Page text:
Last week Colombia's Avianca and El Salvador's TACA announced they were getting together to create new Latin American airline force. Big news and a journalistic dream just one week before the ALTA Airline Leaders Forum when all the major players gather in Cartagena, Colombia for their annual meeting.
As it happened, I had scheduled to visit Panama on my way to Cartagena with meetings planned with Copa executives and officals from the city's Tocumen International Airport.
No better time then to ask Copa CEO Pedro Heilbron what he thinks about Avianca-TACA.
Here's Pedro being interviewed on the same subject during a ceremony today to mark a new phase of expansion at Tocumen Airport (see related story here).
Here's the story that I'm going to post to our sister service Air Transport Intelligence later, but you are getting it first fine Airline Business blog reader because this blog is working but my VPN to send this story is not!
Network strength will enable Copa to resist merged Avianca-TACA
The strong position Copa Airlines has built up over the past decade at its hub in
Speaking a week after
Over the past several years Copa has grown to become one of
"When they get together they clearly become our main competitor, but the truth is our own network is solid enough and unique enough and highly defensible," says Heilbron.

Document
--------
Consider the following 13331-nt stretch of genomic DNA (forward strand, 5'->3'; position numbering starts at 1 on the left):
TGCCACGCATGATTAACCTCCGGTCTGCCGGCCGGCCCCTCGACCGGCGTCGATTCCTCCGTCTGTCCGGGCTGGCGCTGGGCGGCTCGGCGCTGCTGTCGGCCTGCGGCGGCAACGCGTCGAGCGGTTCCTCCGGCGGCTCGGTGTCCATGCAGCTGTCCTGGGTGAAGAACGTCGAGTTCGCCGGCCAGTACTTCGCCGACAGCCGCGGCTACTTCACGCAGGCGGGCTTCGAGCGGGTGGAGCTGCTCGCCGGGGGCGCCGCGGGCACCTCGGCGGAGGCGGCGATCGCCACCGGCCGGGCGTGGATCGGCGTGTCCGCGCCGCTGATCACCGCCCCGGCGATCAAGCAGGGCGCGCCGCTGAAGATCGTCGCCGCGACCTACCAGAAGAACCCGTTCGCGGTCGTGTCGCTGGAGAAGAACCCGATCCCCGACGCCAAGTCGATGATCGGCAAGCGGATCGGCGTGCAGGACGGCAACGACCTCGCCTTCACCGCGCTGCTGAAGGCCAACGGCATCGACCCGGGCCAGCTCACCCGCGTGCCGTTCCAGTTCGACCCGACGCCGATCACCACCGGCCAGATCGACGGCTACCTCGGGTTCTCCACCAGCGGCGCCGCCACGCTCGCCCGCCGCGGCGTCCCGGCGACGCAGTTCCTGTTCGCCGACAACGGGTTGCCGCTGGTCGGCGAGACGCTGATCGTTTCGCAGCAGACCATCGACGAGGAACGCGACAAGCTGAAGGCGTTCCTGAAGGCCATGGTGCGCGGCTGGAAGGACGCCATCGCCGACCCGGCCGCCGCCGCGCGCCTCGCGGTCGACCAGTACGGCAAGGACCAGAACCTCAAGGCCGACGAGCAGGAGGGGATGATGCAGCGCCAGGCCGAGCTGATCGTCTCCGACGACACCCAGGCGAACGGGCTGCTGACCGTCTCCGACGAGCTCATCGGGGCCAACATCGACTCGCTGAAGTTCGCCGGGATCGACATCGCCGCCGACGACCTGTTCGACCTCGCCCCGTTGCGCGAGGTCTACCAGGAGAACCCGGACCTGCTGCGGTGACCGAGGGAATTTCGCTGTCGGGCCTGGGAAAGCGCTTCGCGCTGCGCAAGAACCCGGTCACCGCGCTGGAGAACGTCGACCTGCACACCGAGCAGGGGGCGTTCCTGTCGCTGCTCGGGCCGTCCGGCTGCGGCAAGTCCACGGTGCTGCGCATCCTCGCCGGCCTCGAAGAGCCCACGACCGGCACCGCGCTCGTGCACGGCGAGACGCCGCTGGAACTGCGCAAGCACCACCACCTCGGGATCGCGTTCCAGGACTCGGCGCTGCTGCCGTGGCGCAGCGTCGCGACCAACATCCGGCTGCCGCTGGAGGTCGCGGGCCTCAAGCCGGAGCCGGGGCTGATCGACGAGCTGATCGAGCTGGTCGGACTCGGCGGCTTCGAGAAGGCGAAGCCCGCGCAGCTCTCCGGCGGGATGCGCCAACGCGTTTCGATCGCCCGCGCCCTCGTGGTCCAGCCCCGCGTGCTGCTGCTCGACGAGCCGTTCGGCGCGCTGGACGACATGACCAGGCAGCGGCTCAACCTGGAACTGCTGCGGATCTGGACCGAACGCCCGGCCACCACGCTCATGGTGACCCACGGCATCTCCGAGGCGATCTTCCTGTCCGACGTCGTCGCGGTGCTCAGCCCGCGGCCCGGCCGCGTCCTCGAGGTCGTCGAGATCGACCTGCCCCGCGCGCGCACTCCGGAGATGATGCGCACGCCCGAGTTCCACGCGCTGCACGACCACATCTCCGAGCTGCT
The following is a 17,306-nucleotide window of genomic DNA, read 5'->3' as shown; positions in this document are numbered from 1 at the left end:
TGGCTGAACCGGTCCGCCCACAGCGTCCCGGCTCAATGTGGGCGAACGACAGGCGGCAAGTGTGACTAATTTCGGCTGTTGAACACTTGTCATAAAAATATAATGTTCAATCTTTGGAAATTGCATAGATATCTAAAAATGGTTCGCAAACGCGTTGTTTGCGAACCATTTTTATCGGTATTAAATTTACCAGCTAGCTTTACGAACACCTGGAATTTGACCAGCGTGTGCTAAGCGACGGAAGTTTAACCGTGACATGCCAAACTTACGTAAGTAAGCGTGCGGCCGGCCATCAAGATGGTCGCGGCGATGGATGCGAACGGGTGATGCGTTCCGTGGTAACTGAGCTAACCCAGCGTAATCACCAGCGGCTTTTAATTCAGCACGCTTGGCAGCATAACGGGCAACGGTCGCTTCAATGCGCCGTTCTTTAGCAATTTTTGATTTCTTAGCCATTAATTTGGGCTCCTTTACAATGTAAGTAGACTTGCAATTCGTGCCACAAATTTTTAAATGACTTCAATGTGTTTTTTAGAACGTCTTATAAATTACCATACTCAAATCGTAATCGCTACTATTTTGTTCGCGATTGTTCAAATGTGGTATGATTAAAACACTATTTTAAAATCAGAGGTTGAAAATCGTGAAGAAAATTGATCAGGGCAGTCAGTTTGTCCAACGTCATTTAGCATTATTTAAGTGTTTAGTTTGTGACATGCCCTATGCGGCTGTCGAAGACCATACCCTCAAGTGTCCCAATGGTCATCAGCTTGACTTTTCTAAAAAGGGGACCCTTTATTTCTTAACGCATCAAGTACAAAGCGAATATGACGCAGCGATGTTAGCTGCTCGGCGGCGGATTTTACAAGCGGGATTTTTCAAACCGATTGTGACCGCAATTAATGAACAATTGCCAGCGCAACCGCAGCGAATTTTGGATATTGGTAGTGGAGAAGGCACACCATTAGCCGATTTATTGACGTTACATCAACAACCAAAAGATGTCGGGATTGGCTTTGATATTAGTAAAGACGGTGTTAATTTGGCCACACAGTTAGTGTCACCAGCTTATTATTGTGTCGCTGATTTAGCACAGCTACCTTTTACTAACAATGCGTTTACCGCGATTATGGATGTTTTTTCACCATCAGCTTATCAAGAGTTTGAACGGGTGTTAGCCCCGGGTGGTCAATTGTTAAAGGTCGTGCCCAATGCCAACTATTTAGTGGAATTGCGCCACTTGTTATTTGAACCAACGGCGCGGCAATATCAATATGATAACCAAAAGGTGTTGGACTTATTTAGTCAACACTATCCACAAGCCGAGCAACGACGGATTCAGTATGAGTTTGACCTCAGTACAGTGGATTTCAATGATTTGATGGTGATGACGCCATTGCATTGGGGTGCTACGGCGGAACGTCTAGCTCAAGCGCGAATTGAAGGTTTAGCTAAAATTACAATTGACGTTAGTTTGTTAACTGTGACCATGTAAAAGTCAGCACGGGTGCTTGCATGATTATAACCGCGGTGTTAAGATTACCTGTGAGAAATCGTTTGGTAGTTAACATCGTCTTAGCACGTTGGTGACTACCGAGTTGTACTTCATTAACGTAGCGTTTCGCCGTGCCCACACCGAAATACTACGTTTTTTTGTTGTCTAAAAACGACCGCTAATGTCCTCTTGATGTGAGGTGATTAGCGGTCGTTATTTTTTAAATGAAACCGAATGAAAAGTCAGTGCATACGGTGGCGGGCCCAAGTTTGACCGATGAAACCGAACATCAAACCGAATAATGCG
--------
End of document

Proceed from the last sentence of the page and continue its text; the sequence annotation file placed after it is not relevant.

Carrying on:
Copa competes with TACA's hubs at
The Avianca-TACA deal was not unexpected, says Heilbron. "We knew given the financial situation in the world at present and in particular of those two airlines that it was in their best interests to do something.
"The way we see it is that it is still in our hands to remain the leading intra-Latin American carrier," says Heilbron. "It is up to us to keep doing the necessary investments to maintain our leadership position."
Copa and Aero Republica have built up a fleet of 58 Boeing 737s and Embraer 190s and a handful of MD-80s and have more 737s and 190s on order.
In Panama Copa also has an advantage because the state-owned airport operator is investing in expanding the airport and keeps its charges competitive. "Having an airport that plays ball is important. It has new facilities and is being expanded again," says Heilbron.
"We feel our space and opportunities are not dependent on what they do. So what we are going to do is more of the same. We are going to stay the course," says Heilbron.
So, can Avianca-TACA unseat Copa? To be honest I think that's a tall order.
Single-minded Copa has build a strong fortress at Panama and a well-functioning hub system. It has four banks a day at Tocumen with a hour connecting time max. Around half of its traffic connects.
Let battle commence!